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The St Louis Contrarian

Providing Independent and Intelligent Insight on St. Louis Public Policy Issues

Archive for the tag “eric greitens”

Greitens and MHDC Board Vote to Eliminate State Low Income Housing Tax Credits

The MHDC board met Friday and voted to eliminate the state credits. This will result in a significant loss of affordable housing in Missouri which is a tragedy. Reforms needed to be made in the program, but I don’t think Greitens is really interested in reform, simply grandstanding. Nevertheless, a big part of the reason the program was eliminated was the greed of the industry supported by the credits. MHDC never had an open application process with clear standards for judging and eliminating applications. The board made of high level political appointees was subject to legal and illegal graft. The program was run as a political fiefdom and returned far too little of the funds to actual low income recipients.

Still the program should not have been eliminated unless something better was around with which to replace it. As always low income people are the ones who suffer the most. Written by Paul Dribin

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More About Housing Tax Credits

Much is being written and discussed about the Governor’s decision to terminate Missouri State Affordable Housing Tax Credits. The loss of these credits will make affordable housing difficult to do and adversely affect a certain category of poor person. I am not in favor of eliminating these credits simply because there is really nothing else to work with in the affordable housing arena.

Nevertheless, the greed of some members of the affordable housing industry made this decision by the Governor inevitable. There are many developers, syndicators, attorneys, and consultants who have gotten rich off the program. Too much of a dollar of tax credits does not go for actual housing expenses. Many in the industry do not really care about poor people.

In addition, the Low Income Housing Tax Credit Program is both inefficient and ineffective. Inefficient for the reasons cited above plus a hugely complicated program. Ineffective because the program does not house poor people who need it the most. Tenants still must pay a $400-$600 monthly rent. Homeless people need not apply.

If the traditional public housing program was allowed the same per unit expenditures and site location it would have been a more efficient and effective housing program. Unfortunately, anything that smacks of public involvement is frowned upon these days. Written by Paul Dribin

Possible Effects of Tax Reform in Missouri on Affordable Housing and Community Development

Governor Greitens has tasked a committee with looking at Missouri’s tax structure and making recommendations for change. Of particular interest to the committee and the state tax credit incentives. Here is a quick summary of recommendations as they effect housing related tax credits:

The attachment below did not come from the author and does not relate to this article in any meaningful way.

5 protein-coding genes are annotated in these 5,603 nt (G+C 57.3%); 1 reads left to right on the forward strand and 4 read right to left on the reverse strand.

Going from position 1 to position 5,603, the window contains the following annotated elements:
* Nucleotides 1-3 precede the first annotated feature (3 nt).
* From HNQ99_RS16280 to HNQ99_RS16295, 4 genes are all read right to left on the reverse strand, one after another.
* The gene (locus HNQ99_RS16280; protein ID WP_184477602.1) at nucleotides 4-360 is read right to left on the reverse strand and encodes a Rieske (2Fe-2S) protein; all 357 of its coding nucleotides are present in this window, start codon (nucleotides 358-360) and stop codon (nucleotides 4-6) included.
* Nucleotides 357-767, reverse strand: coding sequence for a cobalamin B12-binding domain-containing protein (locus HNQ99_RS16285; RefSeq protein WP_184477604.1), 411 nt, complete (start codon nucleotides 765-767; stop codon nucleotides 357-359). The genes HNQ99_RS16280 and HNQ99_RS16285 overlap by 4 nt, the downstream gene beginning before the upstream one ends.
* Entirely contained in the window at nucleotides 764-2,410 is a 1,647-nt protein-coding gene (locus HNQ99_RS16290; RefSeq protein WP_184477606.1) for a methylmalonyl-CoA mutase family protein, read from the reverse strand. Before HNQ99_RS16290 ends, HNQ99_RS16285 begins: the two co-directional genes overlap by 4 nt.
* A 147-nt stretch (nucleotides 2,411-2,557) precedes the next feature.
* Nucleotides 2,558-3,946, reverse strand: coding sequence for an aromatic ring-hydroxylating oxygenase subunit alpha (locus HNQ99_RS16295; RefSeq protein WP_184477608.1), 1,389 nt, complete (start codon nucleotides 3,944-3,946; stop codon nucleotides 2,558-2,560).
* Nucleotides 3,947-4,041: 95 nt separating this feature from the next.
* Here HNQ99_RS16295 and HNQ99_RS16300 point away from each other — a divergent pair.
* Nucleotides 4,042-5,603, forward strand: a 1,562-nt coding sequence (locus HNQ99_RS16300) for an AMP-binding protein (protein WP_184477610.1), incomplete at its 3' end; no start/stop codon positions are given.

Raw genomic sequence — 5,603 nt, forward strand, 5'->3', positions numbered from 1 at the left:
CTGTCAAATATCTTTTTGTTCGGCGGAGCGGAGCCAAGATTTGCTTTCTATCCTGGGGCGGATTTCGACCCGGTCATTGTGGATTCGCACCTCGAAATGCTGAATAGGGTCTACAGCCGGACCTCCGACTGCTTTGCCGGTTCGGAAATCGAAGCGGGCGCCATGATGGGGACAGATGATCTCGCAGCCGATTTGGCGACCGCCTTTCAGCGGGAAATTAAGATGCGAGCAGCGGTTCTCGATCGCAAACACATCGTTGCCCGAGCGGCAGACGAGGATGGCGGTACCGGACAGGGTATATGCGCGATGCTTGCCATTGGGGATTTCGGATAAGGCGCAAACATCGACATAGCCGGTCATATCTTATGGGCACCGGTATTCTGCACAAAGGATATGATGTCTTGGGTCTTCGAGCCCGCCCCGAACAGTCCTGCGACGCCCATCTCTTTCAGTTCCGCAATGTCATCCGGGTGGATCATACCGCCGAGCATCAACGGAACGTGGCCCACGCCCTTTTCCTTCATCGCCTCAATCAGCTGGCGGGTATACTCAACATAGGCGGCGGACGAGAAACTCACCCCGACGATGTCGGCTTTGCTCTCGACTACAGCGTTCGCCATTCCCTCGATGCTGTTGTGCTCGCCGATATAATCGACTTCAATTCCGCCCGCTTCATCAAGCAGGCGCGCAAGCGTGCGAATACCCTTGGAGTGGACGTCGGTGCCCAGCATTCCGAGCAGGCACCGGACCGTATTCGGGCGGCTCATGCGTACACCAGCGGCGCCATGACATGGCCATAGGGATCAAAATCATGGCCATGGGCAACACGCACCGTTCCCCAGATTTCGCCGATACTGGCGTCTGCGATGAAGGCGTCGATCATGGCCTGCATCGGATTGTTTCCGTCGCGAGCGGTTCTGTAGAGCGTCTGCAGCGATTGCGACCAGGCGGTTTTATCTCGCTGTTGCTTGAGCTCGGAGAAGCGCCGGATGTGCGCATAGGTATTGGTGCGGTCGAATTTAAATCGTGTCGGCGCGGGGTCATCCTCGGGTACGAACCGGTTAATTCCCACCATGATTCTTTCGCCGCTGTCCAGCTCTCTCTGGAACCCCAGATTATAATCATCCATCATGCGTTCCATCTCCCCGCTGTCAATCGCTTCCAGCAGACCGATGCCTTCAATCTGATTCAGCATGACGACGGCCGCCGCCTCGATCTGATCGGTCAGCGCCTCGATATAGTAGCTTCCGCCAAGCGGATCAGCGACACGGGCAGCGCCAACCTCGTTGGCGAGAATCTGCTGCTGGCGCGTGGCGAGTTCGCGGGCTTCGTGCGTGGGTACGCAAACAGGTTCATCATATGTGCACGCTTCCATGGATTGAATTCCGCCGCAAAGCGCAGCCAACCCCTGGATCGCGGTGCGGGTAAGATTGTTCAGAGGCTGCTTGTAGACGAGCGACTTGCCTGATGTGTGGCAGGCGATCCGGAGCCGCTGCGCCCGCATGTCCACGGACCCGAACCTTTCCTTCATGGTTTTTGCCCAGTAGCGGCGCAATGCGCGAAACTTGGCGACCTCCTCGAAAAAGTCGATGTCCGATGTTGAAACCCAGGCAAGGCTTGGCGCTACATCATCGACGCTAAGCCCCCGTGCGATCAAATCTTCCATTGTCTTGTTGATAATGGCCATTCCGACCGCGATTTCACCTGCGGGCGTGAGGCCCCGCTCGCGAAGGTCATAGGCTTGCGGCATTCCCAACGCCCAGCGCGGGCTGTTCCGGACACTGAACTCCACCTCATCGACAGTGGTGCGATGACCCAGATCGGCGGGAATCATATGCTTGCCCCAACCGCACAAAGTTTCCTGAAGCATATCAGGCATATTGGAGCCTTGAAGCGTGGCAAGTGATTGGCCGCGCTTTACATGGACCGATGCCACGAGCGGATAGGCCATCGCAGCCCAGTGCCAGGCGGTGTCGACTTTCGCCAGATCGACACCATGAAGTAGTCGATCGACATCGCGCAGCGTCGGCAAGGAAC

1. Low Income Housing Tax Credits- Missouri has a state affordable housing tax credits that supplements the federal credits. The credits once allocated can be used for 10 years and can be used for acquisition and new construction, or acquisition and rehabilitation. The committee recommended 1) A restructuring of the credit as a soft loan. These loans could be repaid, extended, or forgiven. 2)A $50 million annual cap which would cut funding by over 50%. 3)Creation of a tax credit clearing house to buy up existing credits. 4)The funding would be subject to annual appropriations.

Comment. Obviously utilizing a lower cap would limit the number of deals that can be supported. In addition,because the annual appropriations process is so crazy in Missouri, there would be no predictability about funding. Investors would either choose not to participate or significantly increase their fees.

2. Historic Preservation Tax Credits-These credits provide incentives to developers to maintain and rehabilitate historic buildings and neighborhoods. The recommendations are: 1)Combining the Historic Preservation Credits with the Brownfield credits. 2)The combined program would have a $50 million cap. Presently the Cap for the two programs is $150 million. 3)The funding would be subject to annual appropriations.

Comment-Once again the annual appropriations process provides for a high level of uncertainty. Lowering the Cap would also limit the number of deals.

Final Comment- These programs are critical to redevelopment and housing, particularly in St Louis. They have provided huge amounts of economic development to cities and built large numbers of affordable housing units. The trouble is they are very expensive. The development community needs to come up with alternative methods for doing community development that does not break the bank.

Short Sighted Action by State of Missouri

David Nicklaus had a good column today in the Post in which he lamented the loss of state funds that support business startups statewide, but particularly in the St. Louis area. These programs return far more in jobs and revenue than they cost. The St. Louis start up scene has been growing exponentially, we need to keep that up.

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